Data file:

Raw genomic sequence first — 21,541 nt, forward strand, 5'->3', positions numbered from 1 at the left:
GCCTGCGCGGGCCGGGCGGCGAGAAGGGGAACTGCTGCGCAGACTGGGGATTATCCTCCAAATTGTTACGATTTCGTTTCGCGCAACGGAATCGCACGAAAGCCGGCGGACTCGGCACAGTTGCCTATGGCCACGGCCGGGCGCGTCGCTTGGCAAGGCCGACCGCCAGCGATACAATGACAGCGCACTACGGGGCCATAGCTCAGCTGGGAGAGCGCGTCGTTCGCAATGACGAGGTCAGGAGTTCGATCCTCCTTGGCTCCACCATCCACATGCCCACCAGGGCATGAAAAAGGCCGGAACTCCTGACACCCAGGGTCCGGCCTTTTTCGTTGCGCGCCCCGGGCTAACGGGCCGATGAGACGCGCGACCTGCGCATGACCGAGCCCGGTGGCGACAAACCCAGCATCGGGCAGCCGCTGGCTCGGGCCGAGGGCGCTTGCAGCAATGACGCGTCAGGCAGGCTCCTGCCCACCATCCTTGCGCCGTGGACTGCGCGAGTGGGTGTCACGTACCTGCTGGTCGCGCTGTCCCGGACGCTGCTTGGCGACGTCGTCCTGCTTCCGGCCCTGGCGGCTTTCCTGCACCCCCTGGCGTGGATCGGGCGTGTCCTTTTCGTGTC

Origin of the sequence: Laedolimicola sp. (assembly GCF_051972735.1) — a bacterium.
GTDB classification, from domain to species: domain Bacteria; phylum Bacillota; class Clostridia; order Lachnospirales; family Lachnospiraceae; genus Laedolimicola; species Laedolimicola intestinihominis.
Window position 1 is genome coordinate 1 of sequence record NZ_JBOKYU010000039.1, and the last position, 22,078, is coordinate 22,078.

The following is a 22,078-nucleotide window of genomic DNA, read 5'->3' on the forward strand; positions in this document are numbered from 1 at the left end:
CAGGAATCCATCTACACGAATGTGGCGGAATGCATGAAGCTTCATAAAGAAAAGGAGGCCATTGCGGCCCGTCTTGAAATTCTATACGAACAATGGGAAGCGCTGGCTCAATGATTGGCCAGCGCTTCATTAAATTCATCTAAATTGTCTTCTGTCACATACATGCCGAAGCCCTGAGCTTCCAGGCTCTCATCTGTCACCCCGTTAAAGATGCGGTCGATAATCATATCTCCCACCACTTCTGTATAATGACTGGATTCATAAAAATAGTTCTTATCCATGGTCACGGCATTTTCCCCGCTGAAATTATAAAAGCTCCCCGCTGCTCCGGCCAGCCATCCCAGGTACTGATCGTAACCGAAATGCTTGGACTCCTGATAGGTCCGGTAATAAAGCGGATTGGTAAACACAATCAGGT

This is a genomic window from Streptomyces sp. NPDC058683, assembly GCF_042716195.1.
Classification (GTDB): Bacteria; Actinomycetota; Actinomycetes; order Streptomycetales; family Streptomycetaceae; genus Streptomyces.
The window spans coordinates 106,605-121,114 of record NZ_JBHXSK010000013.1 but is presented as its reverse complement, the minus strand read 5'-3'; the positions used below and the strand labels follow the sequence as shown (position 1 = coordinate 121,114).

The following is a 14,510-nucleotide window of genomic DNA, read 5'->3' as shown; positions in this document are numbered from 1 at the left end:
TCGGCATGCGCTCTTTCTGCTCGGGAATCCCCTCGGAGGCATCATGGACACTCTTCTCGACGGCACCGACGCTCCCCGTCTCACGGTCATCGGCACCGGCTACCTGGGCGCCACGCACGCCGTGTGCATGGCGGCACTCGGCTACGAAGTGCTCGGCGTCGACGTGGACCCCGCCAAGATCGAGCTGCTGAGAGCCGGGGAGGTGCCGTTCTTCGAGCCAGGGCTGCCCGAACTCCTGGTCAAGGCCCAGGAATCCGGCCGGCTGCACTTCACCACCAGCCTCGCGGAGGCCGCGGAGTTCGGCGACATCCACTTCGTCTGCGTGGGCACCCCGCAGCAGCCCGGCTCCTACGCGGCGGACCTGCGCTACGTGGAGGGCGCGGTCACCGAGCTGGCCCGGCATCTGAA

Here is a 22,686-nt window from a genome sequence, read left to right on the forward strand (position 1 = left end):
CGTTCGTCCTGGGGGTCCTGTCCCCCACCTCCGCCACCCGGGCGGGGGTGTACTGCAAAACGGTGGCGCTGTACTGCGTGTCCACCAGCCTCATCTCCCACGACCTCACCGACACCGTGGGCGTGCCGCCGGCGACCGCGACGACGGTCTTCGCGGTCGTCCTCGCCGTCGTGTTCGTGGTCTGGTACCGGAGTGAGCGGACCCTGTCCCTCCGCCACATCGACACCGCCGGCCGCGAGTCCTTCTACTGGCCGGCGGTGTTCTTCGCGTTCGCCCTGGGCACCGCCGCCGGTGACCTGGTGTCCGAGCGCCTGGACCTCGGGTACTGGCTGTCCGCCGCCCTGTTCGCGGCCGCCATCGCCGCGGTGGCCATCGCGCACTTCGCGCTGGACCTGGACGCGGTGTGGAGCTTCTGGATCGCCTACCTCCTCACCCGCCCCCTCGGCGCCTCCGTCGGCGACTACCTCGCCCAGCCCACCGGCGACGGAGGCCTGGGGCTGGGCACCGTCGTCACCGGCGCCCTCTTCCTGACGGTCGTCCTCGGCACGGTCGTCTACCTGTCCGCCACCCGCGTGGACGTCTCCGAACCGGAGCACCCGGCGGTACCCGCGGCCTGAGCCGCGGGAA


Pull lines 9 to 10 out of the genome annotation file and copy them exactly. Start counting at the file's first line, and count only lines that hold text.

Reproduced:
Classification (GTDB): Bacteria; Actinomycetota; Actinomycetes; order Streptomycetales; family Streptomycetaceae; genus Streptomyces.
The window spans coordinates 106,605-121,114 of record NZ_JBHXSK010000013.1 but is presented as its reverse complement, the minus strand read 5'-3'; the positions used below and the strand labels follow the sequence as shown (position 1 = coordinate 121,114).